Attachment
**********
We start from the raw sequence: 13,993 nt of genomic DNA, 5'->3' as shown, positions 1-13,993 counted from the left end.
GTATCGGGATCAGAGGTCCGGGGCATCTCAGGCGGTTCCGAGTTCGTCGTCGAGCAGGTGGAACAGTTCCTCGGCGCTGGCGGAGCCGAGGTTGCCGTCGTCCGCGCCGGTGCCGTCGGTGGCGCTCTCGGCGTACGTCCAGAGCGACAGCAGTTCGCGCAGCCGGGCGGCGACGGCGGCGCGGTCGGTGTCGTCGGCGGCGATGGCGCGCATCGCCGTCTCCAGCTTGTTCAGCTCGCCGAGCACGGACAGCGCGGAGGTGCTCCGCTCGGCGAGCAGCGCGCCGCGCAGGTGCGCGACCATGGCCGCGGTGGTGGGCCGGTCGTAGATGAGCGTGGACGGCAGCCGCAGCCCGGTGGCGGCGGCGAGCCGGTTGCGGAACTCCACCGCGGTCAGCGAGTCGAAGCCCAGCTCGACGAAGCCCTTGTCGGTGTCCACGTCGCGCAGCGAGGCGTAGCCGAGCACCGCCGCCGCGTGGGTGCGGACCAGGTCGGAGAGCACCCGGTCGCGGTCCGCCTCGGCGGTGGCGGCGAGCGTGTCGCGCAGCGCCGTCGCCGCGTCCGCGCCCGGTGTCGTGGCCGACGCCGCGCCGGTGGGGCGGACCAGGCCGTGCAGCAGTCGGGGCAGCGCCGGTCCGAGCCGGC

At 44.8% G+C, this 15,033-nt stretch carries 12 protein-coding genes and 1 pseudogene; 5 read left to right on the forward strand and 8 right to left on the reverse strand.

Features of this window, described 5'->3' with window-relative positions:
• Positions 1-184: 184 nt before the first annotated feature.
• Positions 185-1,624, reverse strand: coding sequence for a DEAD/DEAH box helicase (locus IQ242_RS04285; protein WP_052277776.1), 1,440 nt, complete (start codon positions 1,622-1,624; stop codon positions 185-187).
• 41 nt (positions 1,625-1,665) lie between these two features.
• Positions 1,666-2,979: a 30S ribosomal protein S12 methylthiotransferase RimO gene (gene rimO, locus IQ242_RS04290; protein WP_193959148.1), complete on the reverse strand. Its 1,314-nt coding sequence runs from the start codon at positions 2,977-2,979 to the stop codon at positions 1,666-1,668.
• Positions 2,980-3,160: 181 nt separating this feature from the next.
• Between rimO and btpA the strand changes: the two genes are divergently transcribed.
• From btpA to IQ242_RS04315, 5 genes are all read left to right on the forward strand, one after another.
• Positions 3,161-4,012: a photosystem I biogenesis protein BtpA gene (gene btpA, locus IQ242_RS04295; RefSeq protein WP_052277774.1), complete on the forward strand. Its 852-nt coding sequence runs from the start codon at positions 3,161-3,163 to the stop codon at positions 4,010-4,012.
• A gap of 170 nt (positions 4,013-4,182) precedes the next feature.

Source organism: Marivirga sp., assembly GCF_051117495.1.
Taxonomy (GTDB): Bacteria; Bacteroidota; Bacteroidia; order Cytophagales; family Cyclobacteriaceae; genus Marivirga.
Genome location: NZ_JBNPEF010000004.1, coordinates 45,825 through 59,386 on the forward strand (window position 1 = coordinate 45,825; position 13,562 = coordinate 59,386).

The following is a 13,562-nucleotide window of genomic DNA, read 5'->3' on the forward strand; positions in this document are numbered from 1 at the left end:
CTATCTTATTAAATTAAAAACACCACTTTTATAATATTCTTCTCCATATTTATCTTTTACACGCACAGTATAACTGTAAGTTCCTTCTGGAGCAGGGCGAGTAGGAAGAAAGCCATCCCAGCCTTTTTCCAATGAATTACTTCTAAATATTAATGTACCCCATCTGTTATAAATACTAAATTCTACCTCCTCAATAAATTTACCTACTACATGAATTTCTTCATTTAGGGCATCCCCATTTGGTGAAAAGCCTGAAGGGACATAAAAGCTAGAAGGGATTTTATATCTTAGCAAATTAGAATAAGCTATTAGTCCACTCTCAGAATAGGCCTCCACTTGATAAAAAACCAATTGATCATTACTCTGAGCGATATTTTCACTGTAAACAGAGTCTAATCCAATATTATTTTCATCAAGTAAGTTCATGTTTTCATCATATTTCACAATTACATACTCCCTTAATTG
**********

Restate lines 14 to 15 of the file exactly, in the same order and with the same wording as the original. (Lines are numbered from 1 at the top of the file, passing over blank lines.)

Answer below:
Source organism: Marivirga sp., assembly GCF_051117495.1.
Taxonomy (GTDB): Bacteria; Bacteroidota; Bacteroidia; order Cytophagales; family Cyclobacteriaceae; genus Marivirga.